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Migrating from the Apollo CLI


The Apollo CLI is Apollo's previous CLI tool for managing graphs with Apollo Studio's graph registry.

This guide helps you migrate to Rover from the Apollo CLI by highlighting key differences between the tools and providing examples that use Rover to perform common Apollo CLI workflows.

Prerequisites

We recommend reading Rover conventions first, because this guide builds off of it.

It's also helpful to install and configure Rover before reading through this guide.

Configuring

Rover's approach to configuration is much more explicit and less abstracted than the Apollo CLI. Most configuration options in Rover are specified as flags on a particular command, rather than in a config file.

The only config files that Rover uses are hidden config files created by the config auth command, along with a YAML file that's specifically for the supergraph compose command.

Authenticating with Studio

The Apollo CLI authenticates with Apollo Studio by reading an environment variable to determine the API key to use. With Rover, the recommended way to set API keys is with the config auth command. This command is interactive, however, so you can still use an environment variable in your CI/CD environment.

If you aren't sure where your API key is being read from or you're experiencing issues with your key, you can use the config whoami command to debug.

Replacing apollo.config.js

The Apollo CLI reads an apollo.config.js file to load certain configuration options. The following table lists the most common fields in apollo.config.js and how they translate to options in Rover (also see an example):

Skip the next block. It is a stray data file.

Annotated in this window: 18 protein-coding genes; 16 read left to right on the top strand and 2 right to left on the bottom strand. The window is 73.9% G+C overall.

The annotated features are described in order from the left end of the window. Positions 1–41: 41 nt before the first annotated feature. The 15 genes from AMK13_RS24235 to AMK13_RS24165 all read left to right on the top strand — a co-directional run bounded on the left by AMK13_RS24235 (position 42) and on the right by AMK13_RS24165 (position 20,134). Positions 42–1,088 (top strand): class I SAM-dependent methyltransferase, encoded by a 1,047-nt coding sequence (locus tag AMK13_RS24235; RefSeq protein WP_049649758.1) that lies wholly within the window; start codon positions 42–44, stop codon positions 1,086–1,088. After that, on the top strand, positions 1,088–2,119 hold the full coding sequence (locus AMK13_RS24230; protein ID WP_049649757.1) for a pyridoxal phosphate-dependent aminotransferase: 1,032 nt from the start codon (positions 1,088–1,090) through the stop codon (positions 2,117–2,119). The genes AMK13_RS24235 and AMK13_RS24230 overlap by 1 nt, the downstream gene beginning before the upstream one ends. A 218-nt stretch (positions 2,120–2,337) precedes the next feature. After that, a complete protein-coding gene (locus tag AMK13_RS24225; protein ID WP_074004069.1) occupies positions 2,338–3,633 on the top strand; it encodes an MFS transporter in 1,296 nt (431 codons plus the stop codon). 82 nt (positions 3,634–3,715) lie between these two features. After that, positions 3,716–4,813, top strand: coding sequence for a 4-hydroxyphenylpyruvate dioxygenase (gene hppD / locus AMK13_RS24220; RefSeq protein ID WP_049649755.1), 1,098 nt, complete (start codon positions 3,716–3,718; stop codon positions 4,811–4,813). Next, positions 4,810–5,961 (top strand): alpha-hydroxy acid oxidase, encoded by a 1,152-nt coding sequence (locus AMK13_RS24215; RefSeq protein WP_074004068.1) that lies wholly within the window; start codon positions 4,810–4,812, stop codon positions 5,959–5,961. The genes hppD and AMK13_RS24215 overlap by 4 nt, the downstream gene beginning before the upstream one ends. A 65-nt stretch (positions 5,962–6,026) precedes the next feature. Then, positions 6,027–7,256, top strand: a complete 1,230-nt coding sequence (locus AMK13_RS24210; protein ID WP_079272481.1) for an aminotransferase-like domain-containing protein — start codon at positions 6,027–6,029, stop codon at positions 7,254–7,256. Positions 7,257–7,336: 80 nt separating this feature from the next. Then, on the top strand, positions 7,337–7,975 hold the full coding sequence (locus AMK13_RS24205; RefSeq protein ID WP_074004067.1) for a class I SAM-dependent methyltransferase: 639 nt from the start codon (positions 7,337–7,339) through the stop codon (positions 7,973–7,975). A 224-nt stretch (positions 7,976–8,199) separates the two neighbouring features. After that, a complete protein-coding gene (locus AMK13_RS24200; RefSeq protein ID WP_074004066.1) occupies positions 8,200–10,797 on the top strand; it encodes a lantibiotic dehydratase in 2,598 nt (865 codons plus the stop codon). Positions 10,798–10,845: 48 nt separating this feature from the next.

apollo.config.js Field Rover Option
name/service.name

GRAPH_REF positional argument. This is the first positional argument in any command that uses the Apollo graph registry.

service.localSchemaFile

--schema flag.

Note: This flag doesn't support multiple files.

service.endpoint.url

URL positional argument. This is the first positional argument to introspect commands.

service.endpoint.headers

--header/-H flag in introspect commands

Note: Use this flag multiple times to specify multiple headers.

Introspection

In the Apollo CLI, introspection of running services happens behind the scenes when you pass an --endpoint option to commands like service:push, service:check, and service:download. In Rover, you instead run the graph introspect command and pipe its result to the similar graph/subgraph push and graph/subgraph check commands.

This separation of steps makes Rover's use of introspection more flexible and transparent. In addition, separating introspection into its own step makes it more debuggable if you run into errors.

If your goal is to download a schema from a running endpoint, you can output the result of graph introspect directly to a file. Find more about how stdin/stdout works with Rover here.

Monolithic vs. federated graphs

The Apollo CLI's API uses the apollo service:* command set for working with both monolithic and federated graphs. Rover treats graphs and federated graphs separately.

When working with federated graphs in Rover, you typically use the subgraph command set, because most operations on a federated graph interact with one of its subgraphs (e.g., checking changes to a single subgraph). Rover also provides a supergraph command set, which is used for composing and working with supergraph schemas.

For more information on the differences between graphs, subgraphs, and supergraphs, see Conventions.

Limitations of Rover

For the sake of maintainability, roadmap considerations, and time, Rover intentionally lacks certain features of the Apollo CLI. Some of these features might be added at a later date, but there is no timeline for their release.

Client commands

Rover's focus is around providing an excellent graph management experience. For that reason, we have intentionally omitted commands that focus on client project development, such as client:codegen and client:check.

Globs